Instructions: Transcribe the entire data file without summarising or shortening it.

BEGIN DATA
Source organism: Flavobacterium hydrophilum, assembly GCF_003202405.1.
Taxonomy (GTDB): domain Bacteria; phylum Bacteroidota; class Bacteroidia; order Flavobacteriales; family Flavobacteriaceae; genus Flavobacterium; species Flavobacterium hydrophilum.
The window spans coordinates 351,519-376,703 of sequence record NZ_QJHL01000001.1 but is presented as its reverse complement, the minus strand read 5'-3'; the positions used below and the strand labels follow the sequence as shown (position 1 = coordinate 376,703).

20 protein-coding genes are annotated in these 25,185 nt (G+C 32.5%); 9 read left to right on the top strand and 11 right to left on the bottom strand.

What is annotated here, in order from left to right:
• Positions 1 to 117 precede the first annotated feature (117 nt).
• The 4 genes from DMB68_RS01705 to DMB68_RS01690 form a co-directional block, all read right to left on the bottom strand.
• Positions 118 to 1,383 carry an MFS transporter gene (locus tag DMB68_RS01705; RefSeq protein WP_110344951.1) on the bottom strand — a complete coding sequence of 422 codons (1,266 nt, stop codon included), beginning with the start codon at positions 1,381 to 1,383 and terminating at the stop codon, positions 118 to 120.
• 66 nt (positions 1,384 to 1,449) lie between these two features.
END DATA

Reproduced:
Source organism: Flavobacterium hydrophilum, assembly GCF_003202405.1.
Taxonomy (GTDB): domain Bacteria; phylum Bacteroidota; class Bacteroidia; order Flavobacteriales; family Flavobacteriaceae; genus Flavobacterium; species Flavobacterium hydrophilum.
The window spans coordinates 351,519-376,703 of sequence record NZ_QJHL01000001.1 but is presented as its reverse complement, the minus strand read 5'-3'; the positions used below and the strand labels follow the sequence as shown (position 1 = coordinate 376,703).

20 protein-coding genes are annotated in these 25,185 nt (G+C 32.5%); 9 read left to right on the top strand and 11 right to left on the bottom strand.

What is annotated here, in order from left to right:
• Positions 1 to 117 precede the first annotated feature (117 nt).
• The 4 genes from DMB68_RS01705 to DMB68_RS01690 form a co-directional block, all read right to left on the bottom strand.
• Positions 118 to 1,383 carry an MFS transporter gene (locus tag DMB68_RS01705; RefSeq protein WP_110344951.1) on the bottom strand — a complete coding sequence of 422 codons (1,266 nt, stop codon included), beginning with the start codon at positions 1,381 to 1,383 and terminating at the stop codon, positions 118 to 120.
• 66 nt (positions 1,384 to 1,449) lie between these two features.